Filed under 1938, Yearly Best Performances

5 responses to “Simone Simon (La bête humaine) – Best Actress of 1938

  1. I clearly need to see more 1930s French films, Jason – hoping to do that during 2011. Must admit I haven’t seen Simone Simon’s performance in this, though she was great in ‘Cat People’, which I saw probably 30 years ago and still remember vividly. Out of your other choices, I love Bette Davis’ performance in ‘Jezebel’ – a film I was lucky enough to see on the big screen during her centenary celebrations – and also Katharine Hepburn in ‘Holiday’. I’ve never been a big fan of the film of ‘Pygmalion’ as it seems so stilted, but maybe I should give it another try.

    • Oh Judy no! Don’t do it! Pygmalion is a pretty rotten movie. “Stilted” is a nice word for it, though I enjoyed Hiller and Howard in it (one of the few roles I really like Leslie Howard in). So there’s no reason to put yourself through the torture of that one again. There are plenty of great movies that need to be seen.

      I will always recommend getting out and seeing more movies of any place or time, but France in the 1930s produced a slew of worthwhile movies. Unfortunately, something I don’t think I make clear in this essay, La bete humaine is not one of my favorite Renoir movies. I find it somewhat contrived, especially the stuff about Gabin’s rages, a clear holdover from Zola’s nineteenth century sensibilities about crime as a product of alcoholic heredity. But, as I say, Simon is wonderful. Well worth watching just for her, Jean Gabin, and Fernand Ledoux.

      I think my runner up would be Bette Davis in Jezebel. That was one of the best performances of her career and she had lots of those.

      • Ah, so it isn’t just me on ‘Pygmalion’, then. I’m not usually keen on Leslie Howard either, must admit. Thanks for the further thoughts on La bete humaine – still one I’d like to see before too long, anyway. Agreed on Davis in ‘Jezebel’ – it’s a role which allows her to show her full range.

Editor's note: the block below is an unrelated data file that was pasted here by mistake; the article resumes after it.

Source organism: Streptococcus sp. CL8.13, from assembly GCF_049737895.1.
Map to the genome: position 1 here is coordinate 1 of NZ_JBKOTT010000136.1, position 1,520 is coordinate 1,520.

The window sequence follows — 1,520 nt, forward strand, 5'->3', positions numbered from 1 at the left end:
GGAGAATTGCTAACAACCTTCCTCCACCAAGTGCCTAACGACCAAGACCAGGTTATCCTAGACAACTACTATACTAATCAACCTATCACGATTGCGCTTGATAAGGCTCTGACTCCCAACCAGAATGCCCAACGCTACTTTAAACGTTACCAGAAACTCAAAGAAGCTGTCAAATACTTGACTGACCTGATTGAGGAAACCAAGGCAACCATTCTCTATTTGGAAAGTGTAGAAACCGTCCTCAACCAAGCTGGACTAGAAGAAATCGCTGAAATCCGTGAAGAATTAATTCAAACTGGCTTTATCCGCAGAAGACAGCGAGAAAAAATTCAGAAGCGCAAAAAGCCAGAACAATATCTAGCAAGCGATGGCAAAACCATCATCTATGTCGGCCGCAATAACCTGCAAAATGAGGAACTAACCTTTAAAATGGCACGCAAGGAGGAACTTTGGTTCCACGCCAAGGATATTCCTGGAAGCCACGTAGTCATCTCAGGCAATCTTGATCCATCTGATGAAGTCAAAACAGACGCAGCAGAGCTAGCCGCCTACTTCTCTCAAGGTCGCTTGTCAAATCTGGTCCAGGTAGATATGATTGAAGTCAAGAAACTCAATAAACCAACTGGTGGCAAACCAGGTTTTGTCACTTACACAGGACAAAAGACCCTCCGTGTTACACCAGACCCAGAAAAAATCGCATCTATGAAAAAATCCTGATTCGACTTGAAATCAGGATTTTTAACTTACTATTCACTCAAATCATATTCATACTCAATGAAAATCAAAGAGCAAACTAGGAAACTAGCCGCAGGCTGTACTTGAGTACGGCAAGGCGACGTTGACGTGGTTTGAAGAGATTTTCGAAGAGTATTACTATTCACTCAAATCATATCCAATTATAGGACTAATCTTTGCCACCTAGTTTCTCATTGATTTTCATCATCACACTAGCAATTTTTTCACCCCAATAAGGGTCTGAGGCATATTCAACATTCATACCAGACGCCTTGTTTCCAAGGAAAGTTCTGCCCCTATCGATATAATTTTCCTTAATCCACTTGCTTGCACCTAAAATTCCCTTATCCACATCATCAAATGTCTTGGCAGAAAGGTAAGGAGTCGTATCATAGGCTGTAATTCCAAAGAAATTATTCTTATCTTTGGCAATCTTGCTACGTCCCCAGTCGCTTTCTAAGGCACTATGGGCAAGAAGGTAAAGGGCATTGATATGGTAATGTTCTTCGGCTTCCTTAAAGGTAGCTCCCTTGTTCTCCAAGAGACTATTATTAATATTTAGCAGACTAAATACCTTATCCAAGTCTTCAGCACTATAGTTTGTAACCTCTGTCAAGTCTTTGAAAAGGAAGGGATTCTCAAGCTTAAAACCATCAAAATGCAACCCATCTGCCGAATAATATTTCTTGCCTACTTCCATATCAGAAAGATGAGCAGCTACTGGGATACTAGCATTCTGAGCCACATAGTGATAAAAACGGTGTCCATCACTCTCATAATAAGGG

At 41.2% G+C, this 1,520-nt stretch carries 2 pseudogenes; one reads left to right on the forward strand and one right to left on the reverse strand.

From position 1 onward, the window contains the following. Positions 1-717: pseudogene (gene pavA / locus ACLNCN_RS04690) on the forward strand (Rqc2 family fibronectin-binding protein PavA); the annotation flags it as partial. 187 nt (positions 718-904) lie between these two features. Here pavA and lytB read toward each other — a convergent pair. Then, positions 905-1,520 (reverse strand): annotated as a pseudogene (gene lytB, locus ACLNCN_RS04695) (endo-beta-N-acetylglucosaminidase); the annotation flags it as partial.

2. I must dissent with you on “Pygmallion” and I assure the dissent is a very strong one. Allan is also a big fan. It’s a great film for a number of reasons. I also love LA BETE HUMAINE, so this is just one of those days my friend! Ha! But now the good news.

    Another great choice, and essay. Our Cat Girl was magnificent here. Can’t argue with the terrific runner-up choices, and I will add only a few here.

    My own choices:

    Best Actress: Margaret Sullavan (Three Comrades)

    Runners-Up additions:

    Annabella (Hotel du Nord)
    Fay Bainter (White Banners)
    Katherine Hepburn (Holiday)
    Odette Joyeux (Entrees des Artistes)
    Hedy Lamarr (Algiers)
    Margaret Lockwood (Bank Holiday)
    Norma Shearer (Marie Antoinette)

    • Margaret Sullavan is a fine choice. She was great in Three Comrades. The only addition to my list I can’t agree with is Norma Shearer. I think we’ve had this conversation before, but I’ve never been a big fan of her mannered, overly-theatrical style. There are only a few of her performances that I like and, unfortunately, Marie Antoinette is not one of them. This seems to be a post full of disagreements for us, but I know you have good taste so I can’t fault you for some minor slip ups. 🙂